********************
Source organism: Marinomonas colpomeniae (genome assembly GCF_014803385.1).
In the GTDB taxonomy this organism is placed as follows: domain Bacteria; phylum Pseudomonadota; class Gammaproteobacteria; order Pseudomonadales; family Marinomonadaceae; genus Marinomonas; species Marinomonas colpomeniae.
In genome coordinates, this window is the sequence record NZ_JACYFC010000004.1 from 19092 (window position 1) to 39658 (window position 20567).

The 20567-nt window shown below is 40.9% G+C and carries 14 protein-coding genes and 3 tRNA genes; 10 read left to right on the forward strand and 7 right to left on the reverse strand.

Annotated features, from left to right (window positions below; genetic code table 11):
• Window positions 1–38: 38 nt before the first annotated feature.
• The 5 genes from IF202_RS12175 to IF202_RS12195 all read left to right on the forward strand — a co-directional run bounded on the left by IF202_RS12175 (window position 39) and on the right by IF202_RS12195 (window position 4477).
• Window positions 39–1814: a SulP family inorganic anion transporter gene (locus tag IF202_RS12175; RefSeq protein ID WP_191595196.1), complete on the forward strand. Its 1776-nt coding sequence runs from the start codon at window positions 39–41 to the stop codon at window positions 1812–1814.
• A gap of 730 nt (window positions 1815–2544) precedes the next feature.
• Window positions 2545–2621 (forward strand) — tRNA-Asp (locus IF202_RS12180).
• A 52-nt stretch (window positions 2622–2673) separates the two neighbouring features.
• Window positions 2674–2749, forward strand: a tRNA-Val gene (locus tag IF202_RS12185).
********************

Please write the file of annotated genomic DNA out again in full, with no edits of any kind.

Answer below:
Source organism: Marinomonas colpomeniae (genome assembly GCF_014803385.1).
In the GTDB taxonomy this organism is placed as follows: domain Bacteria; phylum Pseudomonadota; class Gammaproteobacteria; order Pseudomonadales; family Marinomonadaceae; genus Marinomonas; species Marinomonas colpomeniae.
In genome coordinates, this window is the sequence record NZ_JACYFC010000004.1 from 19092 (window position 1) to 39658 (window position 20567).

The 20567-nt window shown below is 40.9% G+C and carries 14 protein-coding genes and 3 tRNA genes; 10 read left to right on the forward strand and 7 right to left on the reverse strand.

Annotated features, from left to right (window positions below; genetic code table 11):
• Window positions 1–38: 38 nt before the first annotated feature.
• The 5 genes from IF202_RS12175 to IF202_RS12195 all read left to right on the forward strand — a co-directional run bounded on the left by IF202_RS12175 (window position 39) and on the right by IF202_RS12195 (window position 4477).
• Window positions 39–1814: a SulP family inorganic anion transporter gene (locus tag IF202_RS12175; RefSeq protein ID WP_191595196.1), complete on the forward strand. Its 1776-nt coding sequence runs from the start codon at window positions 39–41 to the stop codon at window positions 1812–1814.
• A gap of 730 nt (window positions 1815–2544) precedes the next feature.
• Window positions 2545–2621 (forward strand) — tRNA-Asp (locus IF202_RS12180).
• A 52-nt stretch (window positions 2622–2673) separates the two neighbouring features.
• Window positions 2674–2749, forward strand: a tRNA-Val gene (locus tag IF202_RS12185).